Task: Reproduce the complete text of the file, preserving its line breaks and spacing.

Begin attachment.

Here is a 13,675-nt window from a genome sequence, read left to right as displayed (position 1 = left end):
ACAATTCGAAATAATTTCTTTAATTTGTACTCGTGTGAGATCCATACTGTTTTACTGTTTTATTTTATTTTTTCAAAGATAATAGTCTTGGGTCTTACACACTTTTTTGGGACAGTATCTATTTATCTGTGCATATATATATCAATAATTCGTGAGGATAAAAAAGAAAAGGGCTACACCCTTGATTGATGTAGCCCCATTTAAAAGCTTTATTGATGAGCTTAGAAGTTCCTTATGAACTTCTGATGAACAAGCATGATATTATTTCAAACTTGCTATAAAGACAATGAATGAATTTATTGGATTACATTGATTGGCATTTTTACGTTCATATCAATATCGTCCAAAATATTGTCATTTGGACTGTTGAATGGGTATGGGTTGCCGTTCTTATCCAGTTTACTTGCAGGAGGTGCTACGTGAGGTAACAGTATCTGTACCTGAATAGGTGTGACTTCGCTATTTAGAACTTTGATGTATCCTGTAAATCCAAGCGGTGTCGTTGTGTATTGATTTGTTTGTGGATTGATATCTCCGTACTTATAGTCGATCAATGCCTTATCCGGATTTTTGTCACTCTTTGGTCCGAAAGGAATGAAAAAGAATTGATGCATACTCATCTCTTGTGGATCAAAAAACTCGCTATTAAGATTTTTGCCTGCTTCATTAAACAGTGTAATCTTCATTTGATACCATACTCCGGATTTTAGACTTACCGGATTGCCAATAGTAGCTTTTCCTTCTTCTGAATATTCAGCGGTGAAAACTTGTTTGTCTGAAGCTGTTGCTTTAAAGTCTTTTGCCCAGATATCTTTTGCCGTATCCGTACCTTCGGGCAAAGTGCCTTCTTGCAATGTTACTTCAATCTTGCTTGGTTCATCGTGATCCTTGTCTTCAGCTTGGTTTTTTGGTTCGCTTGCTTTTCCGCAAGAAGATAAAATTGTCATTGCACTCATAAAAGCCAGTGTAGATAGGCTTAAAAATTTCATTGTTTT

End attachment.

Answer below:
Here is a 13,675-nt window from a genome sequence, read left to right as displayed (position 1 = left end):
ACAATTCGAAATAATTTCTTTAATTTGTACTCGTGTGAGATCCATACTGTTTTACTGTTTTATTTTATTTTTTCAAAGATAATAGTCTTGGGTCTTACACACTTTTTTGGGACAGTATCTATTTATCTGTGCATATATATATCAATAATTCGTGAGGATAAAAAAGAAAAGGGCTACACCCTTGATTGATGTAGCCCCATTTAAAAGCTTTATTGATGAGCTTAGAAGTTCCTTATGAACTTCTGATGAACAAGCATGATATTATTTCAAACTTGCTATAAAGACAATGAATGAATTTATTGGATTACATTGATTGGCATTTTTACGTTCATATCAATATCGTCCAAAATATTGTCATTTGGACTGTTGAATGGGTATGGGTTGCCGTTCTTATCCAGTTTACTTGCAGGAGGTGCTACGTGAGGTAACAGTATCTGTACCTGAATAGGTGTGACTTCGCTATTTAGAACTTTGATGTATCCTGTAAATCCAAGCGGTGTCGTTGTGTATTGATTTGTTTGTGGATTGATATCTCCGTACTTATAGTCGATCAATGCCTTATCCGGATTTTTGTCACTCTTTGGTCCGAAAGGAATGAAAAAGAATTGATGCATACTCATCTCTTGTGGATCAAAAAACTCGCTATTAAGATTTTTGCCTGCTTCATTAAACAGTGTAATCTTCATTTGATACCATACTCCGGATTTTAGACTTACCGGATTGCCAATAGTAGCTTTTCCTTCTTCTGAATATTCAGCGGTGAAAACTTGTTTGTCTGAAGCTGTTGCTTTAAAGTCTTTTGCCCAGATATCTTTTGCCGTATCCGTACCTTCGGGCAAAGTGCCTTCTTGCAATGTTACTTCAATCTTGCTTGGTTCATCGTGATCCTTGTCTTCAGCTTGGTTTTTTGGTTCGCTTGCTTTTCCGCAAGAAGATAAAATTGTCATTGCACTCATAAAAGCCAGTGTAGATAGGCTTAAAAATTTCATTGTTTT